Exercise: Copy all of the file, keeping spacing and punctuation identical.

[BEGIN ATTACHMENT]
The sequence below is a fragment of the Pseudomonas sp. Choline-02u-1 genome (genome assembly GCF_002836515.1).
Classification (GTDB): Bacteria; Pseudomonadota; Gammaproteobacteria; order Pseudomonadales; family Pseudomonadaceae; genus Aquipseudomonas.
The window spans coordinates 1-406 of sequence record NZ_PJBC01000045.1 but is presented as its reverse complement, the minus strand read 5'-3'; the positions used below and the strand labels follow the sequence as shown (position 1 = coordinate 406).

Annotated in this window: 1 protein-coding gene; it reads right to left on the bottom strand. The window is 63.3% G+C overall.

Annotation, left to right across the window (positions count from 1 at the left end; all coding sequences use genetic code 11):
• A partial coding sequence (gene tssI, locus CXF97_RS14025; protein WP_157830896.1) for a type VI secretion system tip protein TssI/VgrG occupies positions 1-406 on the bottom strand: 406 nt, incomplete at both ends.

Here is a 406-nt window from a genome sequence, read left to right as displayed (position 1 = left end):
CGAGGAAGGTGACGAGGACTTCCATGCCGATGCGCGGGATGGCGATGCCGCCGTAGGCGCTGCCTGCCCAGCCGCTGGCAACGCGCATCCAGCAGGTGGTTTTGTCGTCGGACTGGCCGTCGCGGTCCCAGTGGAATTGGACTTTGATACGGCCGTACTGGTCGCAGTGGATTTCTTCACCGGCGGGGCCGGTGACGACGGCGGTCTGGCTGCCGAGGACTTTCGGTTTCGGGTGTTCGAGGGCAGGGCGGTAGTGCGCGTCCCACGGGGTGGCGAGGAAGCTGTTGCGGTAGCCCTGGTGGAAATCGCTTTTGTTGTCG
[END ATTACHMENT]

The sequence below is a fragment of the Pseudomonas sp. Choline-02u-1 genome (genome assembly GCF_002836515.1).
Classification (GTDB): Bacteria; Pseudomonadota; Gammaproteobacteria; order Pseudomonadales; family Pseudomonadaceae; genus Aquipseudomonas.
The window spans coordinates 1-406 of sequence record NZ_PJBC01000045.1 but is presented as its reverse complement, the minus strand read 5'-3'; the positions used below and the strand labels follow the sequence as shown (position 1 = coordinate 406).

Annotated in this window: 1 protein-coding gene; it reads right to left on the bottom strand. The window is 63.3% G+C overall.

Annotation, left to right across the window (positions count from 1 at the left end; all coding sequences use genetic code 11):
• A partial coding sequence (gene tssI, locus CXF97_RS14025; protein WP_157830896.1) for a type VI secretion system tip protein TssI/VgrG occupies positions 1-406 on the bottom strand: 406 nt, incomplete at both ends.

Here is a 406-nt window from a genome sequence, read left to right as displayed (position 1 = left end):
CGAGGAAGGTGACGAGGACTTCCATGCCGATGCGCGGGATGGCGATGCCGCCGTAGGCGCTGCCTGCCCAGCCGCTGGCAACGCGCATCCAGCAGGTGGTTTTGTCGTCGGACTGGCCGTCGCGGTCCCAGTGGAATTGGACTTTGATACGGCCGTACTGGTCGCAGTGGATTTCTTCACCGGCGGGGCCGGTGACGACGGCGGTCTGGCTGCCGAGGACTTTCGGTTTCGGGTGTTCGAGGGCAGGGCGGTAGTGCGCGTCCCACGGGGTGGCGAGGAAGCTGTTGCGGTAGCCCTGGTGGAAATCGCTTTTGTTGTCG